Blurring the lines of their teaching authority on moral principles by discrediting the expertise and judgment of Catholics they disagree with does a real disservice to the wider Catholic community.
[T]he federal agencies are to propose a permanent rule that will require insurers to offer insurance to these religious employers without contraceptive coverage.
But insurers will also have to offer free coverage of contraceptives without cost sharing directly to any employees of these religious employers who want it. Objecting employers will thus not be required to provide coverage of nor referrals for coverage.
Insurers will be able to offer contraceptive coverage for free because, according to studies, contraceptives cost substantially less than pregnancies. The free coverage is not, therefore, an “accounting gimmick” — under which employers in fact pay for coverage against their beliefs. Instead, coverage will be paid for by the insurers — out of savings that they realize by offering contraceptive coverage.
At last week’s hearing on religious freedom and the HHS contraception coverage regulations, Catholic Bishop William Lori admitted that he doesn’t believe (as his support of the Respect for Rights of Conscience Act — also known as the Blunt amendment – would suggest) that the right to religious freedom is limitless. In his own words, “rights of conscience should be broadly accommodated unless there is a compelling government interest.”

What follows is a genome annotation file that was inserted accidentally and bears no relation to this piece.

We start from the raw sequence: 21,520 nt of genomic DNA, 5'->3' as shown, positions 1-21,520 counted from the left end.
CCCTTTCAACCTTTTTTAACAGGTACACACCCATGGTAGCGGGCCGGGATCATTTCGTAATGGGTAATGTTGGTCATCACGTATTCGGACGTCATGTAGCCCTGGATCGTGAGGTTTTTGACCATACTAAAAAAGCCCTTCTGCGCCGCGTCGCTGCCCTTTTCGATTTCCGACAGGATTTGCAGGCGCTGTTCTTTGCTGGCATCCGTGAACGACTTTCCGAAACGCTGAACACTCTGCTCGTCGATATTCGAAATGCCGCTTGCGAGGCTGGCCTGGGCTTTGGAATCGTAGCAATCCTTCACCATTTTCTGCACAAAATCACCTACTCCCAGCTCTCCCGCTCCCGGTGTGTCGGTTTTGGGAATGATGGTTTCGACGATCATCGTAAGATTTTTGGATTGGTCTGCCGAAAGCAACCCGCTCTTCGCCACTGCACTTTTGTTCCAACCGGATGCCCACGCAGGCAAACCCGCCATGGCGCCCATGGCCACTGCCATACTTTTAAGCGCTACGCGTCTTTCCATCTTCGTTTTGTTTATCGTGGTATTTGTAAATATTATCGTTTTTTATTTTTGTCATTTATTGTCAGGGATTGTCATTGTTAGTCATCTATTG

And though conservatives want to pretend this debate isn’t about contraception, determining whether the economic and health benefits of birth control exist and constitute a government interest to provide access to those services is the heart of the debate.
Based on the recommendation of the independent Institute of Medicine, the administration concluded that the benefits of access to contraceptive services without co-payment were substantial and compelling; it’s the reason HHS chose to include them in the list of mandatory preventive services in the first place.
The U.S. Bishops and others who oppose the mandate disagree. Separate from their concerns about religious liberty, they argue that birth control is a widely available, physically harmful vice that leads to immoral behavior and should not be promoted by the government. Or – as Bishop Lori put it in another misapplied food analogy at last week’s hearing – it’s comparable to beer:
LORI: I do not think that it passes the moral test just to say that if the insurer does it, even if you’re not self-insured. As one commentator said, he said it’s like when you’re in college and you pay the older kid to get your beer for you. It doesn’t really pass the moral test.